In today’s world the term resource management can cover the management of a wide variety of resources, ranging from physical resources such as gold and oil, and increasingly rare metals required for batteries and mobile phones, through computing capacity to human resources. The resources that this post refers to are human and specifically the management of those that work across a portfolio of projects and/or services. So, What is resource management? discusses the issues around the continuous optimisation of a pool of multi-skilled resources, who are deployed across multiple projects.
Managing multiple projects with a limited pool of human resources is quite a challenge. The goal is the keep all resource teams as fully utilised as possible, whilst ensuring that there will be sufficient capacity to ensure that each and every individual project milestone will be met. Because of the unpredictability of individual projects, there must be sufficient spare resource to plug any gaps as they emerge, but too many just hanging around will reduce staff utilisation levels and can quickly erode operational profits. A recent member survey by the UK Association of Consulting Engineers showed that a 2% increase in utilisation levels would typically increase their profits by 25%, so getting it right is highly rewarding.
What is the best type of organisation?
In order to maintain the right balance between these competing objectives, organisations that manage multiple projects are commonly organised as a matrix. This enables project managers to focus on meeting their individual project milestones, whilst team leaders can concentrate on maintaining high levels of utilisation for their teams. However, the natural tensions that can arise – I need someone with the right skills and competencies to work on my project now! – means that a strong project management office is needed to produce early warning of such potential conflicts, and to police the agreed resource management process steps. Senior managers often have to step in to resolve disputes and assign priorities for competing resource claims.
Resource management process
Effective project matrix organisations require a comprehensive and well-defined resource management process.
1 Demand management / capacity planning
Forward loading reports highlight resource bottlenecks and unacceptable under-utilisation in all corners of the organisation. They provide early warning so that corrective action can be taken.
Chart compares resource demand with skills capacity. Click the row links to drill down through the organisation.
Where there is scope for adjusting project timescales, What If…? Analysis enables portions of the project plan to be dragged in time to get the best balance between demand and capacity.
2 Resource allocation
With the demand and capacity balance optimised and the project schedules confirmed, requests for individual resources appear on each relevant team leader’s home page. As projects get more technically complex, project managers need to specify particular skill and competency requirements. These are made visible to the team leaders and any non-compliance of a proposed resource can be highlighted, as shown in the screenshots below.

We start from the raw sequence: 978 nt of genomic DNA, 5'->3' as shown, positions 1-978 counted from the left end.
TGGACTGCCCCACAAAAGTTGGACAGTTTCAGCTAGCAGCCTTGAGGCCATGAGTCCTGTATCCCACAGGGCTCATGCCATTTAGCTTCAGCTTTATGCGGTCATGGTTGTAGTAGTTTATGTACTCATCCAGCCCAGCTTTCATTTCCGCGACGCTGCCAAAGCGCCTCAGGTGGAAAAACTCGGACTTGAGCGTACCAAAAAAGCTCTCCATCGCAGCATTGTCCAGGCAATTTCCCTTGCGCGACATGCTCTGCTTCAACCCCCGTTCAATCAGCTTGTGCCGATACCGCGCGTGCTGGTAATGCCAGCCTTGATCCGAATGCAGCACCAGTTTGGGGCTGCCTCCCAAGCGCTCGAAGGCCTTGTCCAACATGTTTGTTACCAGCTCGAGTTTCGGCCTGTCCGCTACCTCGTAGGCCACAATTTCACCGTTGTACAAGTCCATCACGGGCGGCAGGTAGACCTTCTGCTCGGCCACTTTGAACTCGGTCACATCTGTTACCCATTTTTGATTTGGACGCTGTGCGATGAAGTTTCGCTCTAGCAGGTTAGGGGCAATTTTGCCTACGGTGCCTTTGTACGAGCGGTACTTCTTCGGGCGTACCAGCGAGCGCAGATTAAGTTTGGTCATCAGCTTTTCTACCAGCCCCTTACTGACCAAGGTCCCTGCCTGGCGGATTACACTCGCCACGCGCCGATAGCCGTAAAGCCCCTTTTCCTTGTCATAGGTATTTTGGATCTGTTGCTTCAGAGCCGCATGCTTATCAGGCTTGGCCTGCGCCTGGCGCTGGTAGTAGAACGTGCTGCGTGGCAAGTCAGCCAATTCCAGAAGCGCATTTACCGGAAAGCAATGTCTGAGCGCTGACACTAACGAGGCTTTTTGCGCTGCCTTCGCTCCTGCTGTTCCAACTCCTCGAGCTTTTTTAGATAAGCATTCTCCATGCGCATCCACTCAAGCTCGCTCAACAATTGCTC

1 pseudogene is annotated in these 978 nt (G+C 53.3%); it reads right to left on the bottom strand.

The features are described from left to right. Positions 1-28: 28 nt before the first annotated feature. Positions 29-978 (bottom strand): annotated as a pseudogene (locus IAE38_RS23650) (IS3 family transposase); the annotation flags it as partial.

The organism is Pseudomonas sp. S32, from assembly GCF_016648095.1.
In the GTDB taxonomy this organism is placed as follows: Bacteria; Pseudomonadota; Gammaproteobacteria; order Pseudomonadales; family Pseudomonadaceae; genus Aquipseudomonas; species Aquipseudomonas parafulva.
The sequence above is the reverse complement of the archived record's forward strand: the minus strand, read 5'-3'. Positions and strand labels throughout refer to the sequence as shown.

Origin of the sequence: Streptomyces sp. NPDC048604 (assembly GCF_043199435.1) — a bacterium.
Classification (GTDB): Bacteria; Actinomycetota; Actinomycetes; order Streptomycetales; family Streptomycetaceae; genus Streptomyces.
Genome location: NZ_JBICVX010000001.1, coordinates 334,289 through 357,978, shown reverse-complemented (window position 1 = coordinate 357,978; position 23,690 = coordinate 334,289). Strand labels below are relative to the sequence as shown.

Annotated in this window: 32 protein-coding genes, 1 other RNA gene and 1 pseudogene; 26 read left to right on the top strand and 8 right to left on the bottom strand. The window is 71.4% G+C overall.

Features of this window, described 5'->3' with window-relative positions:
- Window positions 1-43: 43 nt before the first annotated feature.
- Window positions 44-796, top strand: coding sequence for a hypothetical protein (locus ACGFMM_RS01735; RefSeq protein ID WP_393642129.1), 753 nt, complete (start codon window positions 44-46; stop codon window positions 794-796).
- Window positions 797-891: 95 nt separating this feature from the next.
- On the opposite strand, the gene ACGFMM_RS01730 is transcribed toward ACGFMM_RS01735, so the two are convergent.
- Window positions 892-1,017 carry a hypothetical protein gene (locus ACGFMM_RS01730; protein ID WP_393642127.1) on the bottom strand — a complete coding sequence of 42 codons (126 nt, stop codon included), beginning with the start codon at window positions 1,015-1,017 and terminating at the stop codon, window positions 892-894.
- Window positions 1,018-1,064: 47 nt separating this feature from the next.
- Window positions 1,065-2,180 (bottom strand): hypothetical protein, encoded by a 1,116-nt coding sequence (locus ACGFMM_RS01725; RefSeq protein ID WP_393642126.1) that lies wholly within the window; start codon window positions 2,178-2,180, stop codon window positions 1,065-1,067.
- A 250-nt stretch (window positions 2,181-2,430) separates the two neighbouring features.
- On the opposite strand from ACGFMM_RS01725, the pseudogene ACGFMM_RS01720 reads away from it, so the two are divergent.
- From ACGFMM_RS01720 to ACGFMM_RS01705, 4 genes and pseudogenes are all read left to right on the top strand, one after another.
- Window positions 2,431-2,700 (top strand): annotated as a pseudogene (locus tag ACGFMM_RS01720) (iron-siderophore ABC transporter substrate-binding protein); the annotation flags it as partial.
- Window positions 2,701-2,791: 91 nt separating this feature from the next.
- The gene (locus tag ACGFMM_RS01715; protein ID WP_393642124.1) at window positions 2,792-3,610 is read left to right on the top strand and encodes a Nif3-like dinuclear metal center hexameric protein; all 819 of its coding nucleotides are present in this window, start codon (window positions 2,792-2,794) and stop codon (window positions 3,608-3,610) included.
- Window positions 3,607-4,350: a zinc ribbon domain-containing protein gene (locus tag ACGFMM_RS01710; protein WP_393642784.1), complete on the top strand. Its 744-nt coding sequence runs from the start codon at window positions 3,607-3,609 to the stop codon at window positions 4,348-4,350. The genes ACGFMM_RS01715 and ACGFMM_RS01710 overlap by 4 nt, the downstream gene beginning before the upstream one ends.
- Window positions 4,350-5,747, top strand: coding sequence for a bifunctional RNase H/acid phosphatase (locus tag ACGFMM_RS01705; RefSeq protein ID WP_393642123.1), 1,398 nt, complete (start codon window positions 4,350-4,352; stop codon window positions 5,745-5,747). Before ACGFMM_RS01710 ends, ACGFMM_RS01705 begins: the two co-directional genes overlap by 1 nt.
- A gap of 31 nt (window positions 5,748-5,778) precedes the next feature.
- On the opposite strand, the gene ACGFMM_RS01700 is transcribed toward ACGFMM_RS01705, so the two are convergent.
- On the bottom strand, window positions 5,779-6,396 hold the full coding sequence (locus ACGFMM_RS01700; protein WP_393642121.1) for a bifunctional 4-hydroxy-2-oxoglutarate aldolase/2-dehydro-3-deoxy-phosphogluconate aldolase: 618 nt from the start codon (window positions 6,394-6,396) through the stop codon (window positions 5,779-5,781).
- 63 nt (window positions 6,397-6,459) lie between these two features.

How the project manager can specify a Netsuite skill with minimum Advanced competency requirements for their Specify task.
When the team leader proposes a resource with only intermediate competency, the non-compliance is highlighted in red.
The typically resource allocation process consists of:
- Project manager Requests resource, specifying minimum skills and competency requirements
- Team leaders Propose suitable candidates,
- Project manager sees any non-compliance in proposed resource skills and competencies and can Accept or Decline the proposed resource.
3 Performance measurement and re-planning
The prudent project manager will want to assess the progress of each project for early warning of problems that could impact project timescales or budget. This requires;
- Taking a copy of the agreed time-phased plan (the baseline), as a yardstick for measuring performance.
- Using timesheets to record actual levels of effort spent to date
- An independent measure of the value of work done.
This provides cost and schedule indices that can be used by senior managers to question any over-optimistic estimates to completion made by the project manager!
Whenever a project change order that impacts the plan is agreed, the baseline should be updated so that the cost and schedule indices accuracy will be maintained.
How resource management tools help
Many organisations use team-based spreadsheets for their resource management, but these provide incomplete pictures of demand and capacity, particularly where resources with similar skills are spread across more than one team. Converting your resource planning spreadsheets into Innate will transform your system:
- Project and resource data become consistent, current and complete.
- Multi-user access with permissions and workflow control.
- Traceability tracks who changed what, by how much and when.
- Web based reports substantially improve communication.
So, the answer to What is resource management? is quite complex. In order to achieve continuous optimisation of resource utilisation, when each project has its own timeline, competency and priority, a matrix organisation with a well-defined resource management process is paramount. As is effective support from appropriate resource management software.